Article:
Ghostbusters has an extremely tried and true fanbase that can be compared to that of the Star Wars fanbase. The first two movies were extremely entertaining for their time (and spawned subsequent cartoons, toys, and merchandise), while the most recent reboot tanked. Now that we know July 11, 2020 will bring us Ghostbusters 3, there are some important factors that they must incorporate in order to be successful.
One of the reasons why the reboot tanked was because it focused on being a comedy. The 1984 original and its subsequent sequel are generally not deemed in the comedy genre, but succeeded due to its subtle, dry humor.
“Do–Ray–Egon!” This line always stuck with me as an example of the type of humor that made it successful. Was it corny? Of course, but it reflected the time as well as the characters that had been developed. That is absolutely something that would have come from the geeky, corny Egon Spengler (wonderfully portrayed by the late Harold Ramis).
Conversely, the reboot’s comedy felt forced at times, which missed the whole point. It wasn’t based in the characters, but rather the desire to tell a joke. That goes against what made the original successful. Characters, action, then comedy. Bustle released their top examples of the type of humor that made the original a success, which you can see by clicking on the link as a nice reminder, but below is a quick reminder as well.
The original 1984 film earned a Rotten Tomatoes score of 97%, and earned $292 million domestically according to Box Office Mojo (though it is worth noting that RT isn’t entirely reliable when it comes to rating films that came out before the site did), while Ghostbusters II (1989) earned a poor showing with Rotten Tomatoes at only 53%, but still earned $112 million, and the most recent reboot earned a 74% from Rotten Tomatoes and domestically earned only $121 million in 2016. What is important to remember is that even though the reboot earned nine million dollars more than the 1989 sequel, there was also a 27-year difference, so inflation needs to be taken into account. The 1989 sequel may not have performed as well as the original, but it still carries a cult classic following because they excelled with…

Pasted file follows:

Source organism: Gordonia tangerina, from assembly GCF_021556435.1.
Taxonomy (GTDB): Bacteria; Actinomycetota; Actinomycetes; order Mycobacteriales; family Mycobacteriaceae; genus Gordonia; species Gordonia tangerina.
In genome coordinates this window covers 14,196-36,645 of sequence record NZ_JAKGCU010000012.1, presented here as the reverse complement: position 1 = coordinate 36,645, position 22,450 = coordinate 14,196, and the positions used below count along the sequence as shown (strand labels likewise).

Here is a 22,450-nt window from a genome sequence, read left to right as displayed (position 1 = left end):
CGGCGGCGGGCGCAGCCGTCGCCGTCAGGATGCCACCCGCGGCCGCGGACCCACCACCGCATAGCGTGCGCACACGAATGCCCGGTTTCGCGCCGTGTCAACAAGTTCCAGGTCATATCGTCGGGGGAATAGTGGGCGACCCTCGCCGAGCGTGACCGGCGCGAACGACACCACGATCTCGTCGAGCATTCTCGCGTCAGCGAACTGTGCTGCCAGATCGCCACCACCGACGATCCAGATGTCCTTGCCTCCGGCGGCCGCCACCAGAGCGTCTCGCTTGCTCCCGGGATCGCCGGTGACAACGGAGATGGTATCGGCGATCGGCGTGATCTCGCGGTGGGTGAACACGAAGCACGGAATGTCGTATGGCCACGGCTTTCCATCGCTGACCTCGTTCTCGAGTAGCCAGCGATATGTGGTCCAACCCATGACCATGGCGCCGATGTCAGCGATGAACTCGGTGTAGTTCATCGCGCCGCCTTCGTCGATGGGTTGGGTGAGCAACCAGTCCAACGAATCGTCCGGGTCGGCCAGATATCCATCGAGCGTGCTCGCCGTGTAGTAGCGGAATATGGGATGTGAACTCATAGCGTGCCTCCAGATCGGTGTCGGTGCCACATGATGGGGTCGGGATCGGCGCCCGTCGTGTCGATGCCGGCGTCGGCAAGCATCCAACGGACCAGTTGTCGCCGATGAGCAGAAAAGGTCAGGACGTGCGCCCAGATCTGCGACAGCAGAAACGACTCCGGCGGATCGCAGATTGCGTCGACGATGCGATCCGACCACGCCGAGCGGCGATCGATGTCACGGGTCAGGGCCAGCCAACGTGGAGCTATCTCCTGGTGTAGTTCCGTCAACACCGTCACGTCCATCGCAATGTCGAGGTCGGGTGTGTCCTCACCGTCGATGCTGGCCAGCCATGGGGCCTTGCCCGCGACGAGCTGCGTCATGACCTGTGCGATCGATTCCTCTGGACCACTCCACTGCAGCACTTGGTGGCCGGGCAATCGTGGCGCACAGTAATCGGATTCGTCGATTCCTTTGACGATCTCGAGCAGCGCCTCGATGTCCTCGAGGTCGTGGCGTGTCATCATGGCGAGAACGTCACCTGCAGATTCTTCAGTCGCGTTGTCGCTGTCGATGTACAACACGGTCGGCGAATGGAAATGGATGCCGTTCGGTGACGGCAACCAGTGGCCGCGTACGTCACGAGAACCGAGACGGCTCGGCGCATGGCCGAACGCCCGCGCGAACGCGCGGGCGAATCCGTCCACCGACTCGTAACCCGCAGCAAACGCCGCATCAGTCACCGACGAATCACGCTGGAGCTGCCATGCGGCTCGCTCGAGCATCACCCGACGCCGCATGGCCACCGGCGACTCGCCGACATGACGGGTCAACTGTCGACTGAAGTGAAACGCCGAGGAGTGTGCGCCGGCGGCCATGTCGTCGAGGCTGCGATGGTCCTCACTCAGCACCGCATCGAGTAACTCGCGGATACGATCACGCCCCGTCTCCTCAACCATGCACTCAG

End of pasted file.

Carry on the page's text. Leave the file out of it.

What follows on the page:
Storyline and Casting
Our very own Joseph Jammer Medina reported last week on the most recent casting and character news which has revealed that this cast will be much younger:
“UNNAMED (LEAD BOY 2) To play 12 years old. Slender, pale, dark hair, piercing blue eyes, aquiline features, high cheekbones, withdrawn. He’s prodigious — bright, witty, stubborn, and remains playful in spite of hardship. He is also a brilliantly quick thinker under pressure, is at ease with technology, and has a high facility for problem-solving.”
“UNNAMED (LEAD GIRL 2): To play 13 years old. Fun-loving, a bit of an airhead. Always curious, haunted, charmed, dazed.”
“Sony and Jason Reitman are also currently casting two of the young leads which include the roles a 13-year-old boy and a 12-year-old girl. The unnamed teenage boy character is described as a conspiracy theorist that is really into fantasy. The pre-teen girl certainly sounds like a Jason Reitman character, for sure, a science kid that has trouble connecting with others on an emotional level, understanding feelings and not be aware how hurtful her comments can be.”
While my colleagues Jammer and Fox Troilo are not fans of this approach, it could possibly work if done correctly. I have a feeling they are going for a Stranger Things-vibe in order to capitalize on the show’s success as they are somewhat similar when it comes to tone. I mean look at the current Google Trends results for Stranger Things over the past year:
Viewings of the series are still relatively high and even though it has taken a little dip, I have a feeling it will spike prior to the new season coming out in July, but capitalizing on the type of tone and success of the show could definitely help as the two worlds have major similarities. While the casting of younger characters could work, they also have to be sure that it doesn’t draw too many comparisons to the Netflix show. How could this possibly work while also appeasing the fans of the original two films? Well, the young group would need some mentors…
The Original Cast
Listen, whether you like the first two films or not, the casting was amazing. Bill Murray, Dan Aykroyd, Harold Ramis, Ernie Hudon, Sigourney Weaver, and Rick Moranis were all notable actors in the 80s, but many also had a hand in the writing, or direction of the film. Something that fans have been hoping for is another Ghostbusters movie with the original cast. They need to be more than cameos, but an actual intricate part of the story. The passing of the torch if you will. This may be more easily said than done as the status of the cast — most notably Bill Murray — is up in the air. Plus, Ernie Hudson has recently stated that there hasn’t been official discussions of him jumping on board yet.
Now this doesn’t mean that it won’t happen, and maybe they are playing it close to the chest, but in order for the movie to succeed, and connect to the original two, they must bring back to original cast.
Ghostbusters 3 can be successful, but in order to win over nostalgic fans and new viewers alike, they must focus on the dry humor, a connected story, and go all out to bring back the former cast. What do you think? Are you already assuming the film will tank, or do you expect it to be better than at least the reboot? What does the film need in order to succeed? Leave your thoughts in the usual spot, and thanks for reading!